Sarah Dazley - Extract 2 from Newspaper Report on the Inquest - Medical Evidence
Newspaper report, April 1843
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On Monday, an inquest was held at The Chequers Inn, Wrestlingworth, on the body of the deceased William Dazley, which had been disinterred early on Monday morning, and the coffin placed in the aisle of the parish church. The inquiry was attended by the magistrates in the neighbourhood…
On the arrival of the coroner, and the jury having been sworn, the lid of the coffin was removed and the body identified as being that of William Dazley.
Messrs Hurst and Hedley then proceeded to make the necessary post mortem examination, and the whole of the alimentary canal from the throat with the intestine, was removed and placed in a jar, and sealed with the Coroner's Seal, and then forwarded to the infirmary at Bedford, for examination the next day in the presence of the Coroner.
The surface of the body was in a state of decomposition… They opened the chest and abdomen, and found the muscles in a greater state of preservation than was expected from the length of time it was said to have been interred. The viscera of the chest(as far as they could judge) had been in a healthy state; the stomach and the intestines were of a redder colour than is ordinarily observed, more particularly the stomach.
The inquest, to give time to the professional men t o make their examination of the intestinal tube, was adjourned by the Coroner, to the following Friday, at ten o'clock, to be held at the same place; and the jurymen were allowed to depart. Blunden, the Superintendent of police of the Biggleswade Division, in which Wrestlingworth lays, was directed by the Coroner to proceed to London, after the widow, and apprehend her.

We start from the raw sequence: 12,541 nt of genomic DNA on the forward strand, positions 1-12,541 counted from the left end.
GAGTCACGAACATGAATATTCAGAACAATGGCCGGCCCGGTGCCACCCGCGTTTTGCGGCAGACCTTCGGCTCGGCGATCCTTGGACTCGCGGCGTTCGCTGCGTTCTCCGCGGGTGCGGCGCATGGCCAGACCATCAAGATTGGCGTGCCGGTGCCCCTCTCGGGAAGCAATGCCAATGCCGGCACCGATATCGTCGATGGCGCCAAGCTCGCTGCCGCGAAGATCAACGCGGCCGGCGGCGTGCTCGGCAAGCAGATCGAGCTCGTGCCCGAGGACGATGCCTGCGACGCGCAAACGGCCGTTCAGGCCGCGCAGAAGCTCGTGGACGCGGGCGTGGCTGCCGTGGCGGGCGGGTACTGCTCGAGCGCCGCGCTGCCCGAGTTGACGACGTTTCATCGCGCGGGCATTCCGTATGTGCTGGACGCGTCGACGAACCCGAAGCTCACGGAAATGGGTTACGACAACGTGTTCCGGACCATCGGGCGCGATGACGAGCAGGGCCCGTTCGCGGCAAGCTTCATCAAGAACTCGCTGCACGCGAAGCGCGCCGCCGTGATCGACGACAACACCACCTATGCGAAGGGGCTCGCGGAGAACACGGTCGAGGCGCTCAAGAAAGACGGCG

William Tear, a carrier, having met Samuel Stepping on Saturday in Smithfield, it was supposed that the fugitives were gone to the residence of the woman's brother, Ed Reynolds, who lives at Broken Wharf, Upper Thames Street, London.
A letter was received at Potton, where another brother, John Reynolds, a tailor, resides, from the brother in London, saying that Sarah had arrived safe, which intelligence was immediately communicated to Superintendent Blunden, In London, who was assisted by Hugely, a police constable of London, in alternately watching the return of the guilty party, she being gone out.
The next day after the adjournment of the inquest, the Coroner, Mr Hurst, and Mr Hedley attended at the Infirmary, Bedford, and the analysis of the alimentary canal was proceeded with, and white arsenic was found of considerable quantity.
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